Course Descriptions

Listed below are the course descriptions for the selected subject.
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PSYCHOLOGY



PSYC 1108 -- Death and Dying,   3 credits Search Current Course Schedule
Common Course Outline
(Cross-listed as SOC 1108)

(MnTC Goal 5B)

Recommended Skills, Abilities, or Coursework: General Psychology and General Sociology

Death is a natural part of the life cycle and a universal event, but it is still a topic that is often not discussed or examined. This course will explore historical and contemporary theories and research about grief and death issues. The course will examine death and grief from psychological, sociological, biological and cultural perspectives. It will include topics such as the understanding of death across the lifespan, legal definitions of death, advance directives, religious and cultural death rituals, and grief trajectory research. It will also include a consideration of controversial issues related to death and dying, such as physician assisted suicide.


PSYC 1110 -- General Psychology,   4 credits Search Current Course Schedule
Common Course Outline
(MnTC Goals 5 and 7)

This course is a comprehensive introduction to psychology, which is the science concerned with behavior and mental processes. Psychology studies the environmental, biological, social, and individual forces that help to describe, explain, predict, and control behavior. Students will examine the scientific and historical foundations of psychology, the major domains of knowledge in psychology (biological, cognitive, developmental, social and personality, and mental and physical health), and cross-cutting themes relevant to all knowledge domains (cultural and social diversity, ethics, variation in human functioning, and applications of psychology). This course is designed to meet the goals of the American Psychological Association (APA, 2014) for introductory psychology.


PSYC 1115 -- Stress Management,   3 credits Search Current Course Schedule
Common Course Outline
(Cross-listed with HPER 1115)

(MnTC Goal 2)

This course is designed to provide students with a scientific basis for understanding stress along with pragmatic tools for dealing with stress in real-life situations. Students will learn about theories and research to gain a better understanding of stress and will also gain direct experience using stress-management techniques such as breathing control, meditation, perception and thought modification, nutrition, exercise, time management, and many others.


PSYC 1117 -- Introduction to Meditation and Mindfulness,   1 credit Search Current Course Schedule
Common Course Outline
(Cross-listed as HPER 1117)

Students will develop an understanding of the cultural and historical background of various forms of meditation. Current research on meditation and mindfulness practices in relation to mental and physical well-being will be examined. Students will develop the ability to enter a calm and centered state of awareness through working with the body, the breath, and the mind.


PSYC 1130 -- Parenting Psychology,   3 credits Search Current Course Schedule
Common Course Outline
(Meets MnTC Goal 2)

Prerequisites: PSYC 1110 with a grade of C or better

Investigation of various parenting styles and techniques. The course is designed to help parents develop an understanding of child development with a focus on effective parenting techniques, including behavior modification, modeling, active listening, problem-solving, and others.


PSYC 1135 -- Understanding Autism Spectrum Disorders,   2 credits Search Current Course Schedule
Common Course Outline
(MnTC Goals 2 and 7)

Recommended Skills, Abilities, or Coursework: PSYC 1110 OR PSYC 2235

This course will serve as an introduction to Autism Spectrum Disorder (ASD). Content covered will include common characteristics, assessment and diagnoses, theories of causes, and an overview of treatments and interventions. Society's response toward neurodiversity will be examined. Family dynamics related to Autism Spectrum Disorders will also be explored.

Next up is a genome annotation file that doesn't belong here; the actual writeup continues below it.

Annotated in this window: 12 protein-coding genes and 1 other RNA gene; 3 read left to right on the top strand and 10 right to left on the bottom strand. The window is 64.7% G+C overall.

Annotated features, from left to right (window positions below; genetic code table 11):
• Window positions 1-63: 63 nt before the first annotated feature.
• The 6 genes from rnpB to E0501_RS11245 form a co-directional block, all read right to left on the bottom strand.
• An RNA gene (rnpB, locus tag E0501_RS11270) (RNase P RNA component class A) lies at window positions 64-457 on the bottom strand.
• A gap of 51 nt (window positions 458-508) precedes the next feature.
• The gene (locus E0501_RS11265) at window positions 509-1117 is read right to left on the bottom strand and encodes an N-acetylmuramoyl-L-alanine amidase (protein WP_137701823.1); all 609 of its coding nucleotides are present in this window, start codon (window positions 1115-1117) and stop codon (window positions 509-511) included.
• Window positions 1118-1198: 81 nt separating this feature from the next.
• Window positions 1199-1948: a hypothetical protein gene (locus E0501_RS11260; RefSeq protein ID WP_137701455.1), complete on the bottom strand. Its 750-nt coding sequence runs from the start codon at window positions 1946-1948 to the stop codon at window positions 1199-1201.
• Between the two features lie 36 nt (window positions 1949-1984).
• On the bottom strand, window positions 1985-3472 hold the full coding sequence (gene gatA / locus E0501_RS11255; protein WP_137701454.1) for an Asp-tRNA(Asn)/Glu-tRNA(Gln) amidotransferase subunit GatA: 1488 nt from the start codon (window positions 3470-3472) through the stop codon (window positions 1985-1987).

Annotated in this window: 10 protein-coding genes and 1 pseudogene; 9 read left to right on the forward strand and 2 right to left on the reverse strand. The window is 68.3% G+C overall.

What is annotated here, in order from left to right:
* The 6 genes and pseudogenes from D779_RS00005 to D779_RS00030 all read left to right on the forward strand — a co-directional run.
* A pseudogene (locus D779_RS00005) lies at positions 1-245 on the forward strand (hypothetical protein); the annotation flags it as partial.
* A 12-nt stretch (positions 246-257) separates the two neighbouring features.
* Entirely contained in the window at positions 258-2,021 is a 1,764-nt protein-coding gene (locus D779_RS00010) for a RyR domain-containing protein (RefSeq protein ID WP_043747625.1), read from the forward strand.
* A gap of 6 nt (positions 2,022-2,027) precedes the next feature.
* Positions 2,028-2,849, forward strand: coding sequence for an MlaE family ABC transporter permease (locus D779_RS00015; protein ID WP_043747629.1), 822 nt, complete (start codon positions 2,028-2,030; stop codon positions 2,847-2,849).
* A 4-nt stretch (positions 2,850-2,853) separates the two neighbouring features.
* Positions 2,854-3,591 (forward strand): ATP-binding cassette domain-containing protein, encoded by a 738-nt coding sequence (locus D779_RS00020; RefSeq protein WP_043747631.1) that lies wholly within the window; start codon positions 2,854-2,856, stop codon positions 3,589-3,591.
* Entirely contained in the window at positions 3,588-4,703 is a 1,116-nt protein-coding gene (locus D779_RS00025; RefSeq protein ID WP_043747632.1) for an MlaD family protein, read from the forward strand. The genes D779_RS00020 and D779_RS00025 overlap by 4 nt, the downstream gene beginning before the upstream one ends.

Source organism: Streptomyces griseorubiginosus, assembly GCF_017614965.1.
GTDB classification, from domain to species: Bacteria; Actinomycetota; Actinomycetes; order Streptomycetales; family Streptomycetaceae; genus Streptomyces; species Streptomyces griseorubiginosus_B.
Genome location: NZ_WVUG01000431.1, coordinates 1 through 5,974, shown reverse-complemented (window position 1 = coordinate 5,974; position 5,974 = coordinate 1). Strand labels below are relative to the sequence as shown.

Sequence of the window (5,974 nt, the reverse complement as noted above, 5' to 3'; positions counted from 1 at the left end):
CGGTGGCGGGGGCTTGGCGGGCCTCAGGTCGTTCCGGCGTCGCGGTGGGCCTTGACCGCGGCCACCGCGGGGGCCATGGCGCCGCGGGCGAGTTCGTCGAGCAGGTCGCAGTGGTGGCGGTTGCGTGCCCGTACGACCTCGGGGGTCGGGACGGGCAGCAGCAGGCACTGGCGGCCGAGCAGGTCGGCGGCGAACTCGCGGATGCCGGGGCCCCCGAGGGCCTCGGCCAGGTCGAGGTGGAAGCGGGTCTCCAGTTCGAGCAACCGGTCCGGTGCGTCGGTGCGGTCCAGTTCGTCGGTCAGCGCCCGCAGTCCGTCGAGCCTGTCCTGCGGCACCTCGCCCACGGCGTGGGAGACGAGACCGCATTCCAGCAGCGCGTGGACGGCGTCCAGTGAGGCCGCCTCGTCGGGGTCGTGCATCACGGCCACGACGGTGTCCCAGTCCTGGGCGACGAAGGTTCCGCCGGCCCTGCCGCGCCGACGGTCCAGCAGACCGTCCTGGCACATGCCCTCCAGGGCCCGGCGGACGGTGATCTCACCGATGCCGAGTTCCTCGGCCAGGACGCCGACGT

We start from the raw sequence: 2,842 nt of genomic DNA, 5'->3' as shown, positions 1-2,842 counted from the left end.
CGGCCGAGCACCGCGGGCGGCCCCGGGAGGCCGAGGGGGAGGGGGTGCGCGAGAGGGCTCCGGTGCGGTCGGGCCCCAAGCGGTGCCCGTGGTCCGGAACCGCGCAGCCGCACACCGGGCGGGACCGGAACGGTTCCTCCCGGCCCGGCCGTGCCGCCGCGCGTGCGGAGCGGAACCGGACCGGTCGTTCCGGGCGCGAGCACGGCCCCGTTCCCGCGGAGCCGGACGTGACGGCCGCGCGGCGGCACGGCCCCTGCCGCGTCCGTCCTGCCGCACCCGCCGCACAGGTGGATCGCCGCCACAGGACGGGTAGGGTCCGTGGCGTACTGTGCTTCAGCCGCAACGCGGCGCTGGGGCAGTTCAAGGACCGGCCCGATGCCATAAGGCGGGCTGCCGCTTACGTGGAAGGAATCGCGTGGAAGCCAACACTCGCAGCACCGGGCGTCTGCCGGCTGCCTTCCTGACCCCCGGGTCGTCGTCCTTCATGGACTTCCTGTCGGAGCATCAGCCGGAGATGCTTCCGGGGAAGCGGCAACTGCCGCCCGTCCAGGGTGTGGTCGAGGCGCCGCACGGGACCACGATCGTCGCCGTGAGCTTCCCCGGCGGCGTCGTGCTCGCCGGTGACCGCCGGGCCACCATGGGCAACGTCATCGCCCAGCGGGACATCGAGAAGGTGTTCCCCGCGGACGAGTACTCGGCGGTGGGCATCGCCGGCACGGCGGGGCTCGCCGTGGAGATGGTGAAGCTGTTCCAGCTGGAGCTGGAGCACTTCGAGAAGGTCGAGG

PSYC 1145 -- Positive Psychology: The Study of Happiness and Well-Being,   3 credits Search Current Course Schedule
Common Course Outline
(MnTC Goal 5B)

What is well-being, who experiences it when, and which practices best foster it? Positive psychology attempts to answer these questions through the scientific investigation of happiness. This course will introduce you to theoretical concepts and scientific research regarding happiness and psychological well-being. You will examine human behaviors that contribute to psychological well-being through topics such as hardiness, hope, flow, meaning, optimism, and resiliency.


PSYC 1189 -- Topics:,   Search Current Course Schedule
Common Course Outline
This course has been developed as a potential permanent course. The course must follow all the same policies and procedures related to curriculum outlined by the college. It does not duplicate existing course offerings. Refer to course notes for specific course description.


PSYC 2110 -- Introduction to Research Methods,   3 credits Search Current Course Schedule
Common Course Outline
(MnTC Goals 2 and 5)

Prerequisites: PSYC 1110 with a grade of C or better

Recommended Skills, Abilities, or Coursework: MATH 1110

This course is an introduction to the design, implementation, analysis, and presentation of research in psychology. Students will be actively engaged in designing their own research as well as evaluating research published in the field. Students will also develop skills in using statistics and APA style for analyzing data and communicating results. Math 1110 recommended as a pre or co-requisite.


PSYC 2120 -- Psychology of Women,   3 credits Search Current Course Schedule
Common Course Outline
(Cross-listed with WGST 2120)

(MnTC Goals 5 and 7)

Prerequisites: PSYC 1110 with a grade of C or better

This course is an introduction to the theories and research concerning the psychology of women. The course will explore the way that biological, cultural and psychosocial issues affect the psychological development of women. It will include topics such as sexism, the construction of gender categories, gender comparisons, and female identity formation. It will also explore contemporary women┬┐s issues related to education, work, and family.


PSYC 2215 -- Child and Adolescent Development,   3 credits Search Current Course Schedule